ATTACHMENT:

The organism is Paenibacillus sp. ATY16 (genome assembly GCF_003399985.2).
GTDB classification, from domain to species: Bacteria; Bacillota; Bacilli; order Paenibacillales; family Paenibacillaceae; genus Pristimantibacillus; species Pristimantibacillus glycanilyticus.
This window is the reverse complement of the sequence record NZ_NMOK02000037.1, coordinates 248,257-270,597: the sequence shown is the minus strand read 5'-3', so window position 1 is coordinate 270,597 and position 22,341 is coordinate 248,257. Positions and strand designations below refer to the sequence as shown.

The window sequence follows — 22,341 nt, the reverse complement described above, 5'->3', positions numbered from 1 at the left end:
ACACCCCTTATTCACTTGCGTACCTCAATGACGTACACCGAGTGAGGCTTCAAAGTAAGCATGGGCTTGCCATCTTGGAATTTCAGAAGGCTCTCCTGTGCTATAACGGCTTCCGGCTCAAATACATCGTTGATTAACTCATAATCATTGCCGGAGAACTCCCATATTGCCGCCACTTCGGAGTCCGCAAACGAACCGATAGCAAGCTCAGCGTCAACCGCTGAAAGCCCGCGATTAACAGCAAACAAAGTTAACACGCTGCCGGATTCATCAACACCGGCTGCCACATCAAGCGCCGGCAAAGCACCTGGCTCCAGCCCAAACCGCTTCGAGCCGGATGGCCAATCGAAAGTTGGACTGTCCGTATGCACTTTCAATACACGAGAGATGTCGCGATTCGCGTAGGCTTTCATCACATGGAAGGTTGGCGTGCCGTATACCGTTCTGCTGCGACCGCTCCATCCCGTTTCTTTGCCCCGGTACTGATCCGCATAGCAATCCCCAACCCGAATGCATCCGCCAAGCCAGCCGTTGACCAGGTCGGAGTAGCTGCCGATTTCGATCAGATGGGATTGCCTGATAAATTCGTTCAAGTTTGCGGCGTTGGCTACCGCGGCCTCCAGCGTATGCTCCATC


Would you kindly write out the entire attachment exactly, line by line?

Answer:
The organism is Paenibacillus sp. ATY16 (genome assembly GCF_003399985.2).
GTDB classification, from domain to species: Bacteria; Bacillota; Bacilli; order Paenibacillales; family Paenibacillaceae; genus Pristimantibacillus; species Pristimantibacillus glycanilyticus.
This window is the reverse complement of the sequence record NZ_NMOK02000037.1, coordinates 248,257-270,597: the sequence shown is the minus strand read 5'-3', so window position 1 is coordinate 270,597 and position 22,341 is coordinate 248,257. Positions and strand designations below refer to the sequence as shown.

The window sequence follows — 22,341 nt, the reverse complement described above, 5'->3', positions numbered from 1 at the left end:
ACACCCCTTATTCACTTGCGTACCTCAATGACGTACACCGAGTGAGGCTTCAAAGTAAGCATGGGCTTGCCATCTTGGAATTTCAGAAGGCTCTCCTGTGCTATAACGGCTTCCGGCTCAAATACATCGTTGATTAACTCATAATCATTGCCGGAGAACTCCCATATTGCCGCCACTTCGGAGTCCGCAAACGAACCGATAGCAAGCTCAGCGTCAACCGCTGAAAGCCCGCGATTAACAGCAAACAAAGTTAACACGCTGCCGGATTCATCAACACCGGCTGCCACATCAAGCGCCGGCAAAGCACCTGGCTCCAGCCCAAACCGCTTCGAGCCGGATGGCCAATCGAAAGTTGGACTGTCCGTATGCACTTTCAATACACGAGAGATGTCGCGATTCGCGTAGGCTTTCATCACATGGAAGGTTGGCGTGCCGTATACCGTTCTGCTGCGACCGCTCCATCCCGTTTCTTTGCCCCGGTACTGATCCGCATAGCAATCCCCAACCCGAATGCATCCGCCAAGCCAGCCGTTGACCAGGTCGGAGTAGCTGCCGATTTCGATCAGATGGGATTGCCTGATAAATTCGTTCAAGTTTGCGGCGTTGGCTACCGCGGCCTCCAGCGTATGCTCCATC